Over 12 million people in the UK are allergic to pollen and each year suffer the sneezing, sniffling and streaming eyes synonymous with hay fever.
OTC treatments provide the lynchpin of relief from the inflammation and irritation that accompanies this allergic response to pollen, making the pharmacy the first port of call as soon as a new hay fever season sets in.
Pharmacists, therefore, have a key part to play in hay fever management, providing not only effective treatment options but also important allergy screening interventions and essential lifestyle advice.
Seasons of change
As global temperatures continue to climb, climate change looks set to signal extended hay fever seasons for many sufferers. “Generally over recent years the hay fever season in the UK has tended to start earlier and finish later,” notes Professor Jean Emberlin, Director of the National Pollen and Aerobiology Research Unit at the University of Worcester.
“The grass pollen season, which affects about 95 per cent of hay fever sufferers, has tended to get longer, continuing into August rather than ending in late July,” she adds. Already, warmer than average weather in the UK has led to a knock-on effect on the flowering times and pollen patterns of many plants. Birch trees, for example, have been releasing pollen an average of around five days earlier per decade over the last 40 years.
The cumulative effect of this trend is that the birch pollen season, affecting a quarter of all hay fever sufferers, now starts almost an entire month earlier than it used to. At the moment it is too early to predict what the 2009 hay fever season will bring – weather in spring and early summer will hold the key.
Hay fever remedies a growing category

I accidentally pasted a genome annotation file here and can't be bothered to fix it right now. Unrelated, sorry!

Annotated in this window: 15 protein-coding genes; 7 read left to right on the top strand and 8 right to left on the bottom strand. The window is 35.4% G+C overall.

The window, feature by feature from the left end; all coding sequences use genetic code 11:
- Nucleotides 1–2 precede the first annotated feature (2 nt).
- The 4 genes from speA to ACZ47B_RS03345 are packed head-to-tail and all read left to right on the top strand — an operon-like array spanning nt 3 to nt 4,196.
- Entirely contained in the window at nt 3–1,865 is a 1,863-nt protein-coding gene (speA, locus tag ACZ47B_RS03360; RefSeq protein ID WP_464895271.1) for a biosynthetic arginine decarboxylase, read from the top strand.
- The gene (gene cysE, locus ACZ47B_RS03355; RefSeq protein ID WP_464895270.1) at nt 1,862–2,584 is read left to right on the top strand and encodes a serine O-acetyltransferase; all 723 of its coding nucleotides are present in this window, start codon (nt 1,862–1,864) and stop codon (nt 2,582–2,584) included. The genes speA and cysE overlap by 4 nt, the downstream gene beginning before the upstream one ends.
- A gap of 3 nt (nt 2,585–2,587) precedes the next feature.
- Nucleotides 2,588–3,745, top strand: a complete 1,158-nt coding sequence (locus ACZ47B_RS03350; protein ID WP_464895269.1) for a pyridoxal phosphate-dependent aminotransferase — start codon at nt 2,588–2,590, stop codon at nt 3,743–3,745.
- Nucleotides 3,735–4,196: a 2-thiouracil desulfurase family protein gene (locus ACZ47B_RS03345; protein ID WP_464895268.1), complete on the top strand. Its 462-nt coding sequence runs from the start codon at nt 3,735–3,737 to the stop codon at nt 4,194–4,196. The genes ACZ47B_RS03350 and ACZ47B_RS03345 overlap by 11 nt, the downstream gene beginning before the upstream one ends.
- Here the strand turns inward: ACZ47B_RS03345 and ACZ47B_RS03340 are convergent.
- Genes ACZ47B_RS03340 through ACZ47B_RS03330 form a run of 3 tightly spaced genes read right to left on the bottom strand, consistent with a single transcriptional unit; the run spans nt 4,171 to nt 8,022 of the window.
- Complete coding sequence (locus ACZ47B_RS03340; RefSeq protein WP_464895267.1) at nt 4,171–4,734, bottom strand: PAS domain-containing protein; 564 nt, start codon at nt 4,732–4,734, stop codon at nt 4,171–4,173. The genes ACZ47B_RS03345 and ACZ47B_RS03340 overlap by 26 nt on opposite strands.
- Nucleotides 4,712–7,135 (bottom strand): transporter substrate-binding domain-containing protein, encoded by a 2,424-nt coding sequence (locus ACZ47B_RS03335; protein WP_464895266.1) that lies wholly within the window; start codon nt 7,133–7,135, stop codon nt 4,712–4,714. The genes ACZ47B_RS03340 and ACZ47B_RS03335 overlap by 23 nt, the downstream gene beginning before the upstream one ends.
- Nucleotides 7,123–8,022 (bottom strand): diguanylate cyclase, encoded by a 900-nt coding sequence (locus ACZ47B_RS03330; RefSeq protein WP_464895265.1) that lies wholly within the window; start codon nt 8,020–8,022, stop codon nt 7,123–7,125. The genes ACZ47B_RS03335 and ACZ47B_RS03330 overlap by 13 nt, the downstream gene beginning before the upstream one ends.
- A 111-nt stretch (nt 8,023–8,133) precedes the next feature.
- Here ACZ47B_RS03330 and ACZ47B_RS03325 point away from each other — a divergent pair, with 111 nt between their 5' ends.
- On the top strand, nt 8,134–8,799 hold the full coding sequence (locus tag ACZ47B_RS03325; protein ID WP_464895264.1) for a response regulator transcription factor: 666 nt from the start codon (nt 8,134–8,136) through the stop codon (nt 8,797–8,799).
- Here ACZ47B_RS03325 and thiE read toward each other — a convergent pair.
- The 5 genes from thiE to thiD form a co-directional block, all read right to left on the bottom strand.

As the most prevalent of all allergic conditions, hay fever is associated with a large remedies market. In fact, a recent survey indicated that 28 per cent of the UK’s population had at some time purchased a hay fever treatment product.
In 2007, the total hay fever and allergy category in the UK was valued at £76.2m, with almost 70 per cent of allergy sales going through the pharmacy sector.
Oral remedies (tablets and syrup) continue to dominate the market, while steroid nose sprays remain a relatively untapped sector (despite being dubbed the most effective class of medication for the treatment of allergic rhinitis by the Allergic Rhinitis and its Impact in Asthma [ARIA] working party). Overall, more than one million new people bought into allergy in 2006, supporting the projection that long-term allergy incidence is set to grow.
A key role for pharmacists
Across the allergy arena, pharmacists are already adopting an increased role both in management and screening. Allergy UK and the NPA have recently teamed up to deliver affordable allergy diagnosis to the public via pharmacies – reflecting the fact that pharmacists are in the right place and have the right training to improve access to allergy services.